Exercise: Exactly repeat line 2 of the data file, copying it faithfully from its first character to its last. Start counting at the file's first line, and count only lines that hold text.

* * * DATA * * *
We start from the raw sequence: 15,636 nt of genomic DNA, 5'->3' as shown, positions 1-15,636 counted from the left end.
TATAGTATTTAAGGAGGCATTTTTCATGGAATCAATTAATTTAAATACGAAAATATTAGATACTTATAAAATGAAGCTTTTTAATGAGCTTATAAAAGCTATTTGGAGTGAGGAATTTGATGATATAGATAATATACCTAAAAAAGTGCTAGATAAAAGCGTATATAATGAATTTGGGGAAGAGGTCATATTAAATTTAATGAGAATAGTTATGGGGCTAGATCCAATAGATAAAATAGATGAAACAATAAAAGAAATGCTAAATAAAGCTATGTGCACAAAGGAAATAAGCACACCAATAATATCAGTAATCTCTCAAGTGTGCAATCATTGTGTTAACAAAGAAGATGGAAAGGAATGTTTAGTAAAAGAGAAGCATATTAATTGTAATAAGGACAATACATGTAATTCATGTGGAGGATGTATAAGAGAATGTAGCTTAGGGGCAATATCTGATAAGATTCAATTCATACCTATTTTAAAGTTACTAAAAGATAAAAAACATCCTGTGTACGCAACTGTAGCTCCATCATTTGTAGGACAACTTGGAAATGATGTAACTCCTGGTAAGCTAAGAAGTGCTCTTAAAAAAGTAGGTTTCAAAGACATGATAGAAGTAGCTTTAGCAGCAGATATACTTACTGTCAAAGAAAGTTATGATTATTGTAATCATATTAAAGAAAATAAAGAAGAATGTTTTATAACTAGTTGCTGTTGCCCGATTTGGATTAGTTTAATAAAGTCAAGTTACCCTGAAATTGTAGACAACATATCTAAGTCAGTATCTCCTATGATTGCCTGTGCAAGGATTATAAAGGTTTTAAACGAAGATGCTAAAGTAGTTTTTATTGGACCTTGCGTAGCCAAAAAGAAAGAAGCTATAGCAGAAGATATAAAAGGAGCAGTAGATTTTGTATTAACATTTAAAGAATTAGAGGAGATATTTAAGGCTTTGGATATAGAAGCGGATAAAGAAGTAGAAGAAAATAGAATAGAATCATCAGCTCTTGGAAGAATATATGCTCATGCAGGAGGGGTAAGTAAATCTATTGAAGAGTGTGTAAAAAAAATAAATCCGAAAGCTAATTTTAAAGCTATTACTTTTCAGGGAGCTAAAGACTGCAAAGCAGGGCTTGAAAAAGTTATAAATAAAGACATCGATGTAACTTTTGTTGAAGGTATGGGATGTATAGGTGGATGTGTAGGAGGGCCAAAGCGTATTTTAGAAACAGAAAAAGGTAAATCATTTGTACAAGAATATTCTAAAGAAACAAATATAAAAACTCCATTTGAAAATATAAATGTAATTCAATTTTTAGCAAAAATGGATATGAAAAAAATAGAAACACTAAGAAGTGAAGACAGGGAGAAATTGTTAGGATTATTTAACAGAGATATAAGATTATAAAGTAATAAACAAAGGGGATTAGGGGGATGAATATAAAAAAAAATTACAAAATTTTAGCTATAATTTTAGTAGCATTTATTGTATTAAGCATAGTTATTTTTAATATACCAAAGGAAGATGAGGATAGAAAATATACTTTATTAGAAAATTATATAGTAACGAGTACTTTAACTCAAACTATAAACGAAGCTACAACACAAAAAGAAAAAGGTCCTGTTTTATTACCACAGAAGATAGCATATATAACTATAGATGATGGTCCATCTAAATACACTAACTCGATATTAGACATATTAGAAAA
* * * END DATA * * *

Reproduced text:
TATAGTATTTAAGGAGGCATTTTTCATGGAATCAATTAATTTAAATACGAAAATATTAGATACTTATAAAATGAAGCTTTTTAATGAGCTTATAAAAGCTATTTGGAGTGAGGAATTTGATGATATAGATAATATACCTAAAAAAGTGCTAGATAAAAGCGTATATAATGAATTTGGGGAAGAGGTCATATTAAATTTAATGAGAATAGTTATGGGGCTAGATCCAATAGATAAAATAGATGAAACAATAAAAGAAATGCTAAATAAAGCTATGTGCACAAAGGAAATAAGCACACCAATAATATCAGTAATCTCTCAAGTGTGCAATCATTGTGTTAACAAAGAAGATGGAAAGGAATGTTTAGTAAAAGAGAAGCATATTAATTGTAATAAGGACAATACATGTAATTCATGTGGAGGATGTATAAGAGAATGTAGCTTAGGGGCAATATCTGATAAGATTCAATTCATACCTATTTTAAAGTTACTAAAAGATAAAAAACATCCTGTGTACGCAACTGTAGCTCCATCATTTGTAGGACAACTTGGAAATGATGTAACTCCTGGTAAGCTAAGAAGTGCTCTTAAAAAAGTAGGTTTCAAAGACATGATAGAAGTAGCTTTAGCAGCAGATATACTTACTGTCAAAGAAAGTTATGATTATTGTAATCATATTAAAGAAAATAAAGAAGAATGTTTTATAACTAGTTGCTGTTGCCCGATTTGGATTAGTTTAATAAAGTCAAGTTACCCTGAAATTGTAGACAACATATCTAAGTCAGTATCTCCTATGATTGCCTGTGCAAGGATTATAAAGGTTTTAAACGAAGATGCTAAAGTAGTTTTTATTGGACCTTGCGTAGCCAAAAAGAAAGAAGCTATAGCAGAAGATATAAAAGGAGCAGTAGATTTTGTATTAACATTTAAAGAATTAGAGGAGATATTTAAGGCTTTGGATATAGAAGCGGATAAAGAAGTAGAAGAAAATAGAATAGAATCATCAGCTCTTGGAAGAATATATGCTCATGCAGGAGGGGTAAGTAAATCTATTGAAGAGTGTGTAAAAAAAATAAATCCGAAAGCTAATTTTAAAGCTATTACTTTTCAGGGAGCTAAAGACTGCAAAGCAGGGCTTGAAAAAGTTATAAATAAAGACATCGATGTAACTTTTGTTGAAGGTATGGGATGTATAGGTGGATGTGTAGGAGGGCCAAAGCGTATTTTAGAAACAGAAAAAGGTAAATCATTTGTACAAGAATATTCTAAAGAAACAAATATAAAAACTCCATTTGAAAATATAAATGTAATTCAATTTTTAGCAAAAATGGATATGAAAAAAATAGAAACACTAAGAAGTGAAGACAGGGAGAAATTGTTAGGATTATTTAACAGAGATATAAGATTATAAAGTAATAAACAAAGGGGATTAGGGGGATGAATATAAAAAAAAATTACAAAATTTTAGCTATAATTTTAGTAGCATTTATTGTATTAAGCATAGTTATTTTTAATATACCAAAGGAAGATGAGGATAGAAAATATACTTTATTAGAAAATTATATAGTAACGAGTACTTTAACTCAAACTATAAACGAAGCTACAACACAAAAAGAAAAAGGTCCTGTTTTATTACCACAGAAGATAGCATATATAACTATAGATGATGGTCCATCTAAATACACTAACTCGATATTAGACATATTAGAAAA